Hebrew Lettering and Jewish Mystical Art: A Look at David B. Wolk’s Scriptural Paintings

12 Feb

by Yehudis Barmatz-Harris

DSC05818What is it about the Hebrew lettering, and its written word, that makes it so dominant in Jewish mystical/abstract art today? In a parallel vein to artist Mel Alexenberg, who proclaims post digital art requires the inspiration of creative Judaic thinking, painter David Baruch Wolk believes that contemporary abstract painting has true meaning only when contending with intellect and the written word. According to Wolk, where abstract expressionism ends, visual words begin. A look at Wolk’s conceptual process provides a glimpse into the function of Hebrew lettering and their words in the visual aesthetics of the mystical Jewish painter.

When it comes to incorporation of texts, Wolk, with the rest of the Jewish mystical movement, is in parallel existence with the general contemporary visual art world. The formal inspiration is identical. Text begins being incorporated by neo-Dadaists such as Rauschenberg and Jasper Johns who use cultural symbols to find meaning in their paintings. Post-war artist CY Twombly incorporates text as a sort of personal encrypted communication. Ruscha, pop artist from the beat generation, is famous for text-only paintings inspired by these artists. Words contribute to conceptual art as well, as in contemporary African American artist Glen Ligon who uses text to tackle concepts of race and culture. Wolk too, seems to continue a formal contemporary tradition: “Where Jasper Johns left off,” Wolk says, “there I started.” But, the use of text in Jewish Mystical Art takes on a very different meaning.
Take the last Heichal Shlomo show called My Soul Thirsts from the Jerusalem biennial, displaying contemporary mystical Jewish artists. There, Hebrew words were predominant, in works by Yossi Arish, Israel Rabinovich, David Louise, Metavel, Asher Dahan, Yudit Margolis, Tal Levi, Daniel Flatauer, David Freidman, Avraham Loewenthal, Baruch Nachshon, and of course, David Baruch Wolk.

DSC05850In contemporary art, words contribute to a personal or cultural story; amongst the mystical Jewish artists text is sacred and represents spiritual exaltation. For example, Ruscha uses text as a celebration of pop-culture, marking modern irreverence for art. But Wolk uses words to transform visual arts into an elevating inspiration. Using a medium in danger of being idolatrous, from the biblical perspective, Wolk’s paintings document the mystical process of becoming closer to G-d.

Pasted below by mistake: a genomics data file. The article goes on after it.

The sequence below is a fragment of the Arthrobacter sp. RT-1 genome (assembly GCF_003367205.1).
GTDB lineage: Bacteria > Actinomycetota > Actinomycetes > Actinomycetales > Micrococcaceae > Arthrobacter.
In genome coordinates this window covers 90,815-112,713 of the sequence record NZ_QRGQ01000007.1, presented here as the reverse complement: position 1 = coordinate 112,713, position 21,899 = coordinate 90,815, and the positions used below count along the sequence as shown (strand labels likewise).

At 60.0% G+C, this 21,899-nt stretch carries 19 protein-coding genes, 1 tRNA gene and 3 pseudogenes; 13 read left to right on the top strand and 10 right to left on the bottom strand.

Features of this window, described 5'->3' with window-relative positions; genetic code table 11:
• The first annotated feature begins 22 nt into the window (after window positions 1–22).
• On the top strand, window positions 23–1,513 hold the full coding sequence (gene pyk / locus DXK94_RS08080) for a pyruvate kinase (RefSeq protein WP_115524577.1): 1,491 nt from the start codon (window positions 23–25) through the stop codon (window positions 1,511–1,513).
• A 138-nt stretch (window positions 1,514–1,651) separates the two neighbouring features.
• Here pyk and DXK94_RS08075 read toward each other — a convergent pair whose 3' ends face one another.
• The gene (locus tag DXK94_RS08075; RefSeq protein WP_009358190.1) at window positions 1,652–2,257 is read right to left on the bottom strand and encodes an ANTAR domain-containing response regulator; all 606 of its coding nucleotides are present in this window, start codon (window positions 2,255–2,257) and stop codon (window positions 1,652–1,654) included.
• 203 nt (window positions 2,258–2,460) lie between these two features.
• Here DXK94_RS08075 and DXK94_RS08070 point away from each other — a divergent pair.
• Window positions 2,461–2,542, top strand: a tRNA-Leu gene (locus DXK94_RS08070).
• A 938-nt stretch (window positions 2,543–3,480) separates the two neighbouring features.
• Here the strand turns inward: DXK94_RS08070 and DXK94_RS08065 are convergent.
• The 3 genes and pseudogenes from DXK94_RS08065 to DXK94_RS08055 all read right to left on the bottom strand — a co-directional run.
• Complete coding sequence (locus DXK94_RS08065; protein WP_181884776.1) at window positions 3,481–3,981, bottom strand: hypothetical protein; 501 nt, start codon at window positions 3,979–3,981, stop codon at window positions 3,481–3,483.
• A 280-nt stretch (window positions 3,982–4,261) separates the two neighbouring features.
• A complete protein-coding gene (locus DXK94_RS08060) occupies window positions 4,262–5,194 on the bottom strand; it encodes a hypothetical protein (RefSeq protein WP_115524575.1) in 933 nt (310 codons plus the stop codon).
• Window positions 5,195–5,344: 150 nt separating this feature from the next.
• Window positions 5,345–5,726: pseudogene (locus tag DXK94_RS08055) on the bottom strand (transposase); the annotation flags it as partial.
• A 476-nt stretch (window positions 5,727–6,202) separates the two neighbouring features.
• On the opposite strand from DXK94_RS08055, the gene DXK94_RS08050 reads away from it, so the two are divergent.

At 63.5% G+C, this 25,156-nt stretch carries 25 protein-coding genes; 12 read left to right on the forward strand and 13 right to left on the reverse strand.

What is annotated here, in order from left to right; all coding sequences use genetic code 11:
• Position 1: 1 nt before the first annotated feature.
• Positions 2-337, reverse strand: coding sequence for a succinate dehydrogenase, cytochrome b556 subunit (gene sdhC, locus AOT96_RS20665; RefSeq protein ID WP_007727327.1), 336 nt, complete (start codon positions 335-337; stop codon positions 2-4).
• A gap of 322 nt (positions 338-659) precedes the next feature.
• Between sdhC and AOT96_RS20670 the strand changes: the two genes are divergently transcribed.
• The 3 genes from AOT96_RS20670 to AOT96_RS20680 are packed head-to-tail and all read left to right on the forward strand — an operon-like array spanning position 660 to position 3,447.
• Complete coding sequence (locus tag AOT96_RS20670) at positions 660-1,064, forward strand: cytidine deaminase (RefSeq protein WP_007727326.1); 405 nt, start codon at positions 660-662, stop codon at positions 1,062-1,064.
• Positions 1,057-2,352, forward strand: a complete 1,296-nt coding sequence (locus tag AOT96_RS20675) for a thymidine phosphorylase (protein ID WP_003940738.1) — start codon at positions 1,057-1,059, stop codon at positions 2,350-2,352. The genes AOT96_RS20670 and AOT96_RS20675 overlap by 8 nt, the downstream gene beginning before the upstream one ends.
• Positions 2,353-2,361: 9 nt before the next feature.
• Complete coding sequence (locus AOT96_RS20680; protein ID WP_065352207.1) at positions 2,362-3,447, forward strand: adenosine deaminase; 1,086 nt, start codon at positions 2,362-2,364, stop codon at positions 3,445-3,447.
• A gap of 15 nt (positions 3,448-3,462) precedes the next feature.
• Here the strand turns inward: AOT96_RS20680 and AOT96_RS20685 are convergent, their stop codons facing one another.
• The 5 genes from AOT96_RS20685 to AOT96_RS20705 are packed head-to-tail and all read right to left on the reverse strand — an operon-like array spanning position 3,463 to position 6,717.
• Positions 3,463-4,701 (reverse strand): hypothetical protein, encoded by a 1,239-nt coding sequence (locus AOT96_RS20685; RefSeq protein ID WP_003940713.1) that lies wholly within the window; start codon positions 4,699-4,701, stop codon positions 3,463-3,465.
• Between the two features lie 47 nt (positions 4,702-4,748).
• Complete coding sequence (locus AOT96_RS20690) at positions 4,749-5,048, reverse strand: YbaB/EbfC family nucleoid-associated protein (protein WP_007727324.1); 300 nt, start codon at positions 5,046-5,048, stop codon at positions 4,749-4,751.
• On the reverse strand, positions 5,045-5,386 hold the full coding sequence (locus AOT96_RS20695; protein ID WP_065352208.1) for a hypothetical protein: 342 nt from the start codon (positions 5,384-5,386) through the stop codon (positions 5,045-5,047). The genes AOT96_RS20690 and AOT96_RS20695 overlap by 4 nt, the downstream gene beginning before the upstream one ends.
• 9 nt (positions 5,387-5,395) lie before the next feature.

Words are part of sacred texts and have deep meanings. Amongst religious artists, they are not expressions of a culture but rather of a greater existence.

Words are part of sacred texts and have deep meanings. Amongst religious artists, they are not expressions of a culture but rather of a greater existence. Wolk describes the incorporation of Hebrew text into his painting as a process of moving beyond shape and into meaning and intellect. Words, he says, are the DNA of creation and are spiritually revealing. Wolk insists that any artist who wants to make his art holy will incorporate the Hebrew lettering.

DSC05843In contrast to other scriptural arts, Wolk has a unique visual way of working through a question, never letting go of meaning and intention. Returning to painting after working as a Torah scribe, he asked himself, “If the Torah changes lives, then what am I doing making art?” After years of concentrating on holy texts, focusing on forming letters embodied with meaning, he had to discover a way to incorporate such a process into art making to inject purpose. Visual impacts are powerful and sometimes dangerous. With these questions disturbing David Baruch Wolk’s conscience, he felt a need to transform the visual arts into a positive influence. As seen in the texts chosen for inspiring his earlier works, the paintings ask if art is permissible as something spiritual and meaningful and they work through the answer.

An important part of Wolk’s answer is the incorporation of Holy Text. Other mystical artists usually incorporate words into the illustration of a phrase or concept. Wolks paintings, however, progressively break down holy phrases and letters into purely visual form. The letters are his paintings. One does not need to use particular words, he says, the actual Hebraic forms are holy enough.

In scribe work, the negative space is as important as the positive space of the letter formation. This teaches about the combined existence of the written letter, whose meaning is clear, yet hints, to a less understood space existing outside the letter. It seems the more Wolk’s paintings accept themselves as “allowed to exist” within the Torah valued world, the more the letters’ physical representations integrate into the abstract space. It is as if letting go of known forms suddenly enlightens the eye to the presence of hidden shapes. I am sure that for Wolk this is a very deep metaphysical lesson.

DSC05851-v2Wolk recently advanced his word refinements beyond sketches and painting and into digital manipulations. On the digital screen he liberates literal form, transforming basic letters and word inspirations into many layers of shapes and textures. The digital paintings mark the movement from statements of literal textual inspiration towards scriptural meanings integrated into abstract forms.

David Wolk believes that abstract art needs holy letter structures for spiritual meaning. Culture is ephemeral, and Torah changes lives. Jewish art must be based on the holy text, he says. I am sure other visual expressions can be spiritually moving. But for men of the book, text is essential.

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